It's like having an internal TV set. I have the photos in my camera to write to, and Whiona supplies all the facts - the nitty gritty stuff that stops people thinking that I'm making all this up and that we're actually sitting in an old hut up the Pohangina Valley, drinking cask wine, smoking cigarettes and furiously faking our snapshots in Photoshop. Hoping no-one will find out that we have chickened out.
The other eleven percent (my failure rate) of these blogposts is written a day...sometimes several days later.
Even with Wiona's cautious eye, I sometimes get things wrong. I get confused. One day becomes another day. One hut becomes another hut. The occasional German Sobo becomes an American...an understandable error perhaps.
Anyway...the following events actually took place the previous night at West Sabine Hut...NOT at John Tait hut. The huts have quite similar layouts and are of similar vintage. I got confused alright? It's happened before in the Two Thumbs Range. Royal Hut and Stone Hut are almost identical...but Whiona caught me before I pushed the Publish button that time.
Anyway...here's an observation from the night before:
The popularity of the Travers Circuit means that empty huts are a rarity. We shared John Tait (No! It was West Sabine you idiot!) with six others. The only other TeAer was Anna.
TeA walkers tend to dominate the dinner time conversation. We all have a bond in the Thin Red Line that makes for instant friendships.
The novelty of the conversation around John Tait's (West Sabine's) table that night came from Lelia of Portland, Oregon. Her plans meant she was "one of us". A privilege for sure.
She wasn't not doing TeA, but was about to go home and start the Pacific Crest Trail (PCT). She was really looking forward to it but had some big reservations.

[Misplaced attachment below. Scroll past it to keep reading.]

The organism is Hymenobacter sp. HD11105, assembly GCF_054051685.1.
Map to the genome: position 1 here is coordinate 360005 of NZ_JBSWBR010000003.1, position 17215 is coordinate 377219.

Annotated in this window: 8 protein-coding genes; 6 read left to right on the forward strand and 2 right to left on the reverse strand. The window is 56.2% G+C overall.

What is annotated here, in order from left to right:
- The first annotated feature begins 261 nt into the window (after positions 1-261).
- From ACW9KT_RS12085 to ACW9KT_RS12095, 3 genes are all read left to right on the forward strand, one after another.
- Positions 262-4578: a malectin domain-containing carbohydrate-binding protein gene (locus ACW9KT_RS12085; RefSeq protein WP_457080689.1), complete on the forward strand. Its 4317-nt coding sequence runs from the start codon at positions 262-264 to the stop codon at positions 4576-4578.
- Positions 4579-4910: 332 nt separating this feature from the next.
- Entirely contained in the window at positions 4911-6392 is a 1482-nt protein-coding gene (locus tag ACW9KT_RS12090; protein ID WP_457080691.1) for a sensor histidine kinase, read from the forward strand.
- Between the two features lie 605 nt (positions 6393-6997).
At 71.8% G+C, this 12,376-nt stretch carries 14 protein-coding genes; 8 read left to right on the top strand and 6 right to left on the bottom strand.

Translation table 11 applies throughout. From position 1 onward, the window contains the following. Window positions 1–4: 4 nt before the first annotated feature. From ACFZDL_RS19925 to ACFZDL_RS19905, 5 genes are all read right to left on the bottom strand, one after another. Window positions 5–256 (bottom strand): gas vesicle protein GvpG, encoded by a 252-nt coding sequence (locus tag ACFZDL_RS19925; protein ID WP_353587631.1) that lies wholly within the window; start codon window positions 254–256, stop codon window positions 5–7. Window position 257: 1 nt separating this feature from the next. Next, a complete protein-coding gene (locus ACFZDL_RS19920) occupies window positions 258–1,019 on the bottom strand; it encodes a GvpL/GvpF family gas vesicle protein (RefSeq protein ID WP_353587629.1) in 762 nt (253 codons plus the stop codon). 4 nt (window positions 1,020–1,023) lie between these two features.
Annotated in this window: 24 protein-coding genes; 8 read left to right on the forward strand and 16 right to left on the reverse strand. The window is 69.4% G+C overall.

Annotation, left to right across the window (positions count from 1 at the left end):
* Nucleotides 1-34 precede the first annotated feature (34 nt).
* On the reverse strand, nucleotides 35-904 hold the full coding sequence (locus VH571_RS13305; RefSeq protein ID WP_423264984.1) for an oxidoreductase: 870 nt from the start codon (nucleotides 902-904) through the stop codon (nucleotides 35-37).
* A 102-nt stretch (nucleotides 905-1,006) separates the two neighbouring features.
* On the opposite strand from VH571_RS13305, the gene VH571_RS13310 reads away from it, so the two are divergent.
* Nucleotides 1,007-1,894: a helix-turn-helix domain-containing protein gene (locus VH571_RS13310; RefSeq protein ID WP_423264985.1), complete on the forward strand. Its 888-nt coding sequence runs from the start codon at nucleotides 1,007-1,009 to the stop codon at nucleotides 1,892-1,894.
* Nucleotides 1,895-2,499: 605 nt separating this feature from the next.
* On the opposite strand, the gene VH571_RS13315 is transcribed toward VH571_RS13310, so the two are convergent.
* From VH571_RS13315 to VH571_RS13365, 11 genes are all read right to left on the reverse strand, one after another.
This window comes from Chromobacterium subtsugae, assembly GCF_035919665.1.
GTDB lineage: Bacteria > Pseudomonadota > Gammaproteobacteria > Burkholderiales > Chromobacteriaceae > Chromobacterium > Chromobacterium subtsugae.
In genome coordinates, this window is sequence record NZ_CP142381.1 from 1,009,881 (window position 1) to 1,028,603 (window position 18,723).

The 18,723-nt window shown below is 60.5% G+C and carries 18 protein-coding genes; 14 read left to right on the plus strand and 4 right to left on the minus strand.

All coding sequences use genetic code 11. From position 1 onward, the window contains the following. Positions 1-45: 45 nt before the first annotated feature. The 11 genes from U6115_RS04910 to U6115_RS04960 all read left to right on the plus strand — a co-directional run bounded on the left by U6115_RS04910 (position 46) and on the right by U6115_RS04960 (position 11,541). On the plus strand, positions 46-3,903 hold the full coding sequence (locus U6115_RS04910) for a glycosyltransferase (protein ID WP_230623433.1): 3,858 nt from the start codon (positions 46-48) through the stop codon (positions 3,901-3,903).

Her trip coincided with the Hollywood blockbuster Wild, a movie about the life-changing PCT journey of Cheryl Strayed, starring Reece Witherspoon. The movie and its success meant that even more people than normal would be walking the trail this season.
Apparently the start of the PCT season kicks off with heaps of trail walkers leaving at once.
It's a lot longer than TeA but its path is more developed and gentler.
Lelia wasn't looking forward to the throngs of people and would miss the brilliant hut system - with toilets - that we have here. But she was so determined to do the PCT that she quit her job as a computer engineer at Intel to do it.
How's that for work-life balance?
She wasn't the only walker we'd met who had taken this "drastic" action. Amongst the young, who're doing gap years before or after study, a high proportion of the people we've met have either negotiated long leave-without-pay agreements or have walked out of their careers.
One woman we met on the trail was asked to leave the job she'd quit early because her Te Araroa fantasy was proving disruptive around the office.
"You're too excited...it's time to leave...now."
Our excitement has certainly waned the closer we get to home but we know that it will be over all too soon. We sometimes find ourselves hurrying along. Hurrying to reach the end of a track we'll be missing as soon as we walk through the door of our welcoming home.
THE REAL STORY: What actually happened at John Tait Hut.
We spent the night with five others, including Anna. We ate and talked. I wrote - although about what I'm not too sure now - and I went to sleep in the animal-proof porch with everyone's smelly socks and wet boots. It was perfect.